The 1954 Mutual Security Assistance Pact initially included a military assistance program that included Japan`s acquisition of funds, equipment and services for the country`s essential defence. Although Japan no longer received assistance from the United States in the 1960s, the agreement continued to serve as the basis for purchase and licensing agreements guaranteeing the interoperability of the two nations` weapons and the disclosure to Japan of secret data, including international intelligence reports and secret technical information. To qualify for benefits under the U.S. Social Security program, a worker must have earned enough work credits, known as insurance quarters, to meet the “insurance status requirements” specified. For example, a worker who turns 62 in 1991 or later generally needs 40 calendar terms to be insured for old age pensions. As part of a totalization agreement, SSA accounts for periods of coverage acquired by the worker under the social security program of a contracting country when a worker has some U.S. insurance coverage but is not sufficient to qualify for benefits. Similarly, a country that is a party to an agreement with the United States takes into account a worker`s coverage under the U.S. program when it is required for that country`s social security benefits. If the combined credits in the two countries allow the worker to meet the eligibility requirements, a partial benefit may be paid depending on the proportion of the worker`s total career in the paying country. Unlike the 1951 security pact, the new treaty provided for a ten-year term, after which it could be revoked by both parties with a one-year period. Japan, and the United States of America, accept the right to eliminate U.S. land, air and naval forces within and inside Japan after the peace treaty and treaty enter into force.
These forces can be deployed to contribute to the maintenance of international peace and security in the Far East and to Japan`s security against external armed attacks, including the support provided at the express request of the Japanese government for large-scale internal unrest and unrest to be caused in Japan by the incitement or intervention of outside power or power. Any agreement (with the exception of the agreement with Italy) provides an exception to the territorial rule, which aims to minimize disruptions in the career of workers whose employers temporarily send abroad. Under this exception for “self-employed workers,” a person temporarily transferred to work for the same employer in another country is covered only by the country from which he or she was seconded. A U.S. citizen or resident, for example, who is temporarily transferred by a U.S. employer to work in a contract country, remains covered by the U.S. program and is exempt from host country coverage. The worker and employer only pay contributions to the U.S. program. International social security agreements are beneficial for both those who work today and those whose careers are over.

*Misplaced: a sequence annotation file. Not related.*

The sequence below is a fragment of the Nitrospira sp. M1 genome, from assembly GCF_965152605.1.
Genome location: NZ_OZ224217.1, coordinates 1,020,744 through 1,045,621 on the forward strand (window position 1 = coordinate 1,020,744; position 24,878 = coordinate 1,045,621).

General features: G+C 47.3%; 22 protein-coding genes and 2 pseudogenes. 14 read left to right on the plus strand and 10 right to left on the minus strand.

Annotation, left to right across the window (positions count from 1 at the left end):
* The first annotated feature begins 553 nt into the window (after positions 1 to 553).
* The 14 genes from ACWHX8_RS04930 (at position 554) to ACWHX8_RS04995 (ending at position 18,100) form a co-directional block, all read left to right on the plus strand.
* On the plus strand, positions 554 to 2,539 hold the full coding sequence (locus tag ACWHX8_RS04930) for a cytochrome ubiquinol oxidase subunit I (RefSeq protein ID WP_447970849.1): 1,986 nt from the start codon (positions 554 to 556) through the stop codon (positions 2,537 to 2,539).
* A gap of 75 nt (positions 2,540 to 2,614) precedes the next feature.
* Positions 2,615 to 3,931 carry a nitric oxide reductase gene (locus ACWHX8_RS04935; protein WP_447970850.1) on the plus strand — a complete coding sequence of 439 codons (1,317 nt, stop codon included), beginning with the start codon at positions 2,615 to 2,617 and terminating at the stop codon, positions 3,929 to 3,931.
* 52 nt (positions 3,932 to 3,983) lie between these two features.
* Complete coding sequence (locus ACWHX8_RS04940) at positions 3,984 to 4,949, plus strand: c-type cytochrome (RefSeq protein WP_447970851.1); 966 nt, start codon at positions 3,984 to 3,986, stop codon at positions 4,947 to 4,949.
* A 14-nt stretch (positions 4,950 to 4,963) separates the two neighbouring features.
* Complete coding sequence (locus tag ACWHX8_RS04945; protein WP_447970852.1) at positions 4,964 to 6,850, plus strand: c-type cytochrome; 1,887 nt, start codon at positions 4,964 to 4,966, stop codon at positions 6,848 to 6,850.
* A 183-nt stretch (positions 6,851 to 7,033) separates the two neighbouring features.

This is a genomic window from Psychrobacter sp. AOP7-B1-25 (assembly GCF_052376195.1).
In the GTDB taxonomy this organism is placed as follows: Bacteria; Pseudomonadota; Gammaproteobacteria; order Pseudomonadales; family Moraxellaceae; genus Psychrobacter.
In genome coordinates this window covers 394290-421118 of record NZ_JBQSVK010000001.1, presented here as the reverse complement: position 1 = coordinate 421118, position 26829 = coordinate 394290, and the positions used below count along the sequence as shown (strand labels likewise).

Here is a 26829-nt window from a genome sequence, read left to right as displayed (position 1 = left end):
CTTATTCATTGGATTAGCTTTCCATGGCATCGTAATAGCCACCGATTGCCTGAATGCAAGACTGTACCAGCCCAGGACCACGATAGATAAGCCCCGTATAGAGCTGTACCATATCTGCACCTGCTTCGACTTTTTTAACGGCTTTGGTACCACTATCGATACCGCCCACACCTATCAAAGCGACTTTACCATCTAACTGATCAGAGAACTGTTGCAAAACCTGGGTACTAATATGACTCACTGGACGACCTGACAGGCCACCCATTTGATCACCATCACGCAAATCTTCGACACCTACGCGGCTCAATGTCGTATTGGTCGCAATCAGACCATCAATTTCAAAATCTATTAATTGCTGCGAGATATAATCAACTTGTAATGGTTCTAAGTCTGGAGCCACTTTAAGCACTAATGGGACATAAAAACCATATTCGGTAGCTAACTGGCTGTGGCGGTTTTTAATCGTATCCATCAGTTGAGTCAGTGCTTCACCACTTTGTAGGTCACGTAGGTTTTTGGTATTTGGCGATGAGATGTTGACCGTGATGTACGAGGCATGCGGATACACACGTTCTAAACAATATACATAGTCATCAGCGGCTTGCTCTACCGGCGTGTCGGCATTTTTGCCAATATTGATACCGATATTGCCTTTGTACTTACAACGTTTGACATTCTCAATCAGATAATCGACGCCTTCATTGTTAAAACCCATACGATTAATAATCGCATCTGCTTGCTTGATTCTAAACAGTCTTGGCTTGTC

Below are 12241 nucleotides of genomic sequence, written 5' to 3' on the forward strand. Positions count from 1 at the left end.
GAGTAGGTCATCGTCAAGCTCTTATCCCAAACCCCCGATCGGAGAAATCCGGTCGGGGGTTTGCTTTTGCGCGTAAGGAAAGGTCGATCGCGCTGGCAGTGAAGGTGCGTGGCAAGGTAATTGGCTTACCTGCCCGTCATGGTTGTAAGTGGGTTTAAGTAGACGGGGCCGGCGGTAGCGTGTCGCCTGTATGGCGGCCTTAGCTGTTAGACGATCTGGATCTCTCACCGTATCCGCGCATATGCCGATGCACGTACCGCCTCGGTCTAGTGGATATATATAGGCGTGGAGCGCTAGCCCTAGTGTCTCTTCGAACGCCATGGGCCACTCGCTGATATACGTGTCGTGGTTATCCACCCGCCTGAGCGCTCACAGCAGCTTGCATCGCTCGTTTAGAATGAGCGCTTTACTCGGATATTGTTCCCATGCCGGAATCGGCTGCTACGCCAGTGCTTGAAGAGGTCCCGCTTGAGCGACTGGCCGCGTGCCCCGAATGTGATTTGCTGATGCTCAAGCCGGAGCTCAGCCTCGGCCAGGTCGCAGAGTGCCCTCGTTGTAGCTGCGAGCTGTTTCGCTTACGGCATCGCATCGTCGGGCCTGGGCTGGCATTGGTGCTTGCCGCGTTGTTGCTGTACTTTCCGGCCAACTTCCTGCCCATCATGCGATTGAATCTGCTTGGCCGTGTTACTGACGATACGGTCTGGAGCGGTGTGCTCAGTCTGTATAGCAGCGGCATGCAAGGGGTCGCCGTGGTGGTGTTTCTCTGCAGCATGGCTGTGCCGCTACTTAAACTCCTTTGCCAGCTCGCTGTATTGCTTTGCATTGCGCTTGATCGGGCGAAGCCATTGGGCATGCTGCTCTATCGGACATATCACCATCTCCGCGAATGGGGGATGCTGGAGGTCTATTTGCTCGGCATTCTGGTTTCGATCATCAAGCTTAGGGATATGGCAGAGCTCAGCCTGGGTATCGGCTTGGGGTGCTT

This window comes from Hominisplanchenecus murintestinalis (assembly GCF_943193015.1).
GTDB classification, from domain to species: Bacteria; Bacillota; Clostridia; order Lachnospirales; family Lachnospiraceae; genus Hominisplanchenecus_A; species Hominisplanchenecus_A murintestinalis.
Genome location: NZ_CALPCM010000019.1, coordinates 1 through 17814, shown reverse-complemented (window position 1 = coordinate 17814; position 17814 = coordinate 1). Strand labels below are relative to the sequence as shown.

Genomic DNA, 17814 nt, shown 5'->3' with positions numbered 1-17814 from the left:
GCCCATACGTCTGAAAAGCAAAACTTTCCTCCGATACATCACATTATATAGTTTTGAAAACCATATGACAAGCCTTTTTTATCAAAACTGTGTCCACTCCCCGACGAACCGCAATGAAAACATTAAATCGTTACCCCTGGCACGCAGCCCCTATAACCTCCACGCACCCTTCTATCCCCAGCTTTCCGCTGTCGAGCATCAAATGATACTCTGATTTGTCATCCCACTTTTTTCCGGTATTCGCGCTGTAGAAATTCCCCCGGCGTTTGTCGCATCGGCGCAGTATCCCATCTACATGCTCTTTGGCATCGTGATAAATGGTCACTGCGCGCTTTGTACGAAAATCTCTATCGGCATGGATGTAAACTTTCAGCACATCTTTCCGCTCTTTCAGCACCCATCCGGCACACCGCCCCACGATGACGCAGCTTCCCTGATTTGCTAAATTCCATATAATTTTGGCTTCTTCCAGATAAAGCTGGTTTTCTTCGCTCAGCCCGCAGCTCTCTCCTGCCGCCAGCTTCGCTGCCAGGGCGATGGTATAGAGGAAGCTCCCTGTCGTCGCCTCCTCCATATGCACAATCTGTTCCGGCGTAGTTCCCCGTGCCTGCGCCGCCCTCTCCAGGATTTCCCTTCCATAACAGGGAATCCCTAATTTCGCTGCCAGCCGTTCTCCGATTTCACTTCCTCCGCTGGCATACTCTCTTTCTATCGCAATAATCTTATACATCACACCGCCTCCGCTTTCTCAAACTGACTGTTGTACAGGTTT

For current workers, the agreements eliminate the double contributions they might otherwise make to social security plans in the United States and another country. For people who have worked in the United States and abroad and are now retired, disabled or deceased, agreements often result in the payment of benefits to which the worker or family members would not otherwise be entitled.